Sunday, February 19, 2012

BUDGET OF GOODIES FOR OLDER SINGAPOREANS

An inclusive budget for Singaporeans. (Front page of Saturday's Straits Times)
Senior citizens in Singapore had reason to smile yesterday when Deputy Prime Minister and Finance Minister Tharman Shanmugaratnam unveiled the 2012 budget that addressed some of the financial problems facing this cohort of the population.

Headlines such as these below bring heartening news not only to the elderly, but also to their family members who are caregivers.


Some excerpts from the DPM's Budget Speech:

Health-care expenditure will double from $4 billion to $8 billion a year for the next five years. While part of it will be spent on increasing infrastructure and manpower, a significant amount will go towards providing subsidies to the elderly and their caregivers.

From the third quarter of this year, all patients who choose wards with six to eight beds at community hospitals will receive a minimum subsidy of 20 per cent on their bills, with poorer patients getting as much as 75 per cent off their bills.

On top of that, subsidised patients at community hospitals, nursing homes and those using homecare services will not have to pay the 7 per cent goods and services tax on their bills.

A family with an elderly parent in a private nursing home can see their monthly bill go down from $2,800 to $1,700. Families who look after an elderly parent at home will see their cost go down from $1,400 to $700 a month with the new subsidies. It is hoped this will result in half the frail seniors continuing to live at home rather than be placed in a nursing home.

Those who need a maid for an elderly family member with dementia or those unable to care for themselves will get a $120 monthly cash grant. This is on top of the $95 concession on the maid levy for families with elderly members.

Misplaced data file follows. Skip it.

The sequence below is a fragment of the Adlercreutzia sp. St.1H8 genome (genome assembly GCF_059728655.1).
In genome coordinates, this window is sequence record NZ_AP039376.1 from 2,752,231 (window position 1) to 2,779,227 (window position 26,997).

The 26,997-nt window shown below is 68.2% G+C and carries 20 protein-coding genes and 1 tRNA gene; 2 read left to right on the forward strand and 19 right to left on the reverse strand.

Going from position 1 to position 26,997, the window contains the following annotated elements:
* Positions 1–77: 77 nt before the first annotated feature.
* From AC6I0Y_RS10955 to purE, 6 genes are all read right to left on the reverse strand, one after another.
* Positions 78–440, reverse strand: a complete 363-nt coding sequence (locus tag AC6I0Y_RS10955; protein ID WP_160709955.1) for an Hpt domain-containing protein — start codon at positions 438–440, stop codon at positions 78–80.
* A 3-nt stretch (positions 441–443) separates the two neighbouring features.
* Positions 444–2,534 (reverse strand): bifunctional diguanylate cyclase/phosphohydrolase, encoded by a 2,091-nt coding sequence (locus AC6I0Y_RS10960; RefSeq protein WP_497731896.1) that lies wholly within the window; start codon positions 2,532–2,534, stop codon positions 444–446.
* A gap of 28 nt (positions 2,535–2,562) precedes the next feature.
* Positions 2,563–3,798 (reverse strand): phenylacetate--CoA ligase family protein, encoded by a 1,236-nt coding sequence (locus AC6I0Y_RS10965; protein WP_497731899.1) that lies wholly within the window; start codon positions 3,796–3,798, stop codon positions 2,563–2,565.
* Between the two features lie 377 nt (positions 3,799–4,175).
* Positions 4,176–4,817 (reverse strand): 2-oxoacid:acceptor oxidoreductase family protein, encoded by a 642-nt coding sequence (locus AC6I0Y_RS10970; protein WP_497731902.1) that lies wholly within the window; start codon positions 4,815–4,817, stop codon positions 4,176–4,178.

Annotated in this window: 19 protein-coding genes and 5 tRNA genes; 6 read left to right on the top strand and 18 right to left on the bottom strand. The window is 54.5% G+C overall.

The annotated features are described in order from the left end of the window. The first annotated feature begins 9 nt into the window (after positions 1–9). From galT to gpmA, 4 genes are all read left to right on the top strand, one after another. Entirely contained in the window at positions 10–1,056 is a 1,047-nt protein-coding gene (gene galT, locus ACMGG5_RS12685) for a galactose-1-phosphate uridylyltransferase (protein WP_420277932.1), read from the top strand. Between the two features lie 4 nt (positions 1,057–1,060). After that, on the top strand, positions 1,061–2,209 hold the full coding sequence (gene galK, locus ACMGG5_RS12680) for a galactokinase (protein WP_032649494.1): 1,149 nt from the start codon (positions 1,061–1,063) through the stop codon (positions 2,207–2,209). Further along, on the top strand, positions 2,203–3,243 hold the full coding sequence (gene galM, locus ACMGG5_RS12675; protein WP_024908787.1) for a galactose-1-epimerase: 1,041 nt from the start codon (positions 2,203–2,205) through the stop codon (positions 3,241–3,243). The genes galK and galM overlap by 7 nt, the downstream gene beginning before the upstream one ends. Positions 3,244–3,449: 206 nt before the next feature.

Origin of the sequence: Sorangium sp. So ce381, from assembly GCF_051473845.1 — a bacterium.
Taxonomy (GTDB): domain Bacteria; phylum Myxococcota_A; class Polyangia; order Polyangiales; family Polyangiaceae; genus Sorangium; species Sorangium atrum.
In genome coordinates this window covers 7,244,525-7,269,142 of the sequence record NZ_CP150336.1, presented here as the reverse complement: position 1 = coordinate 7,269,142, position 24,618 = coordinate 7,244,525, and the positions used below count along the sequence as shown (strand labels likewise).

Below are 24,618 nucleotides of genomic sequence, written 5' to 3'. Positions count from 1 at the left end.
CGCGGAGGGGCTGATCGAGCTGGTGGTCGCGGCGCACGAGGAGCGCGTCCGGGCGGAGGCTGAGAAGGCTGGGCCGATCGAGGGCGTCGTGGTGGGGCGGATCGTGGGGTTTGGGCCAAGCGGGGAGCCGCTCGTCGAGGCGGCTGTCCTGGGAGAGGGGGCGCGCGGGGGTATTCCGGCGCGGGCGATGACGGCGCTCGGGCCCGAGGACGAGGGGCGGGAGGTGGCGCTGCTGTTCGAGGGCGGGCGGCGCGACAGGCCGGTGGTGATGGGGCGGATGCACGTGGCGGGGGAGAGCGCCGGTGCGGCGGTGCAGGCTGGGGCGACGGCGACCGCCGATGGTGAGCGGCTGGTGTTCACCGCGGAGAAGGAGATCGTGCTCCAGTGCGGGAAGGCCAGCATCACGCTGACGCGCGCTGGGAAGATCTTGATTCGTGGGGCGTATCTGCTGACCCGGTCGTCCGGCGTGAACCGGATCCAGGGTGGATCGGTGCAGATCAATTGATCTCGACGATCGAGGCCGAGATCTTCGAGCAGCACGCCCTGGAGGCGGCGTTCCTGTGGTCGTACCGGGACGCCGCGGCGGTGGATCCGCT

To improve their safety, the Government will subsidise home modifications in Housing Board flats for the elderly. Features such as grab bars and anti-slip floor tiles will be worth about $2,000, but residents need pay no more than $250. This Enhancement for Active Seniors (Ease) programme will benefit 130,000 households and cost the Government $260 million over the next 10 years.

By 2020, the number of public general hospital beds will be increased by 1,900, or 30 per cent, and four more community hospitals will be built, adding a total of 1,800 beds.

The Government will also more than double the services in the long-term care sector. This includes both nursing homes and home-based health and social care services. To provide all these services, many more doctors, nurses and allied health-care professionals will be needed. Money will also be spent on 'paying them more competitively'.


Income-wise, there is also good news for older workers.

To encourage more firms to hire older workers, the Government will spend $470 million a year on subsidising the wage bill of employers over the next five years.

At the same time, it will raise the Central Provident Fund (CPF) contribution rate of workers 50 years and older. By fulfilling this longstanding wish, the Government hopes to entice seniors to return to work and work longer.